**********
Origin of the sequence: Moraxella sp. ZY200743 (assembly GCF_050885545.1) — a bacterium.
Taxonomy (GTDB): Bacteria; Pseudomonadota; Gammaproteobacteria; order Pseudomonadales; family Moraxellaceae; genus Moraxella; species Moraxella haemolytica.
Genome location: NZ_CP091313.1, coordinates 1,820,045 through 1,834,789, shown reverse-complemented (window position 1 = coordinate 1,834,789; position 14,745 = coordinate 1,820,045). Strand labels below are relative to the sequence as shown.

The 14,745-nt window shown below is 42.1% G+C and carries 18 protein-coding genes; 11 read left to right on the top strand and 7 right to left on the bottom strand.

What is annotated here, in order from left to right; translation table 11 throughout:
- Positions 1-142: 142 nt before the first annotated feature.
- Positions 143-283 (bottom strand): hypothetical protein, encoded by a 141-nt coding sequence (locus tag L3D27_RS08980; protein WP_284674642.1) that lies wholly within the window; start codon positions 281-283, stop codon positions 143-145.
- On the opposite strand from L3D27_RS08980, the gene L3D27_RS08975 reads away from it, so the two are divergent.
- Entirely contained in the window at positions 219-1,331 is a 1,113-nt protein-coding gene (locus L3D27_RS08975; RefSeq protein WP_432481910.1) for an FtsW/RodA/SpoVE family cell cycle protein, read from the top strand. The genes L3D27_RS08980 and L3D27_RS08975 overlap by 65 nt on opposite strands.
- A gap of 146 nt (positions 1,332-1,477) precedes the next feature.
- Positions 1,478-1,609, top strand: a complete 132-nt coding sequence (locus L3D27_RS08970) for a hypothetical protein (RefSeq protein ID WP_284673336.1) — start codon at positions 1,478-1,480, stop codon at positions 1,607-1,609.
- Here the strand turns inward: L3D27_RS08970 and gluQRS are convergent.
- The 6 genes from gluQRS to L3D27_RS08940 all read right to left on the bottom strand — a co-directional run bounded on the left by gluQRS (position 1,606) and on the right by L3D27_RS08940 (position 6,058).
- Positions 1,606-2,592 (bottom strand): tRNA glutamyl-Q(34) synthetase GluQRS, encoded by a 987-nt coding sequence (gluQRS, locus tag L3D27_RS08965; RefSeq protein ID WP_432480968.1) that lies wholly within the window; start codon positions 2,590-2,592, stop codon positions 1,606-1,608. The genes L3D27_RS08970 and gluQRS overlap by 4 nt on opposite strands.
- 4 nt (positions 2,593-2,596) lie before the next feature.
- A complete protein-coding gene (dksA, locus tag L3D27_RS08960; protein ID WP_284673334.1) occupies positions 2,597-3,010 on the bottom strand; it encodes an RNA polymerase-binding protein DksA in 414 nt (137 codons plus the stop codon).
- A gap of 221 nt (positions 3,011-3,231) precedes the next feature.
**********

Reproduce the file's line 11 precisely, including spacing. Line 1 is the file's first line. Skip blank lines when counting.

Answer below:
- Positions 1,478-1,609, top strand: a complete 132-nt coding sequence (locus L3D27_RS08970) for a hypothetical protein (RefSeq protein ID WP_284673336.1) — start codon at positions 1,478-1,480, stop codon at positions 1,607-1,609.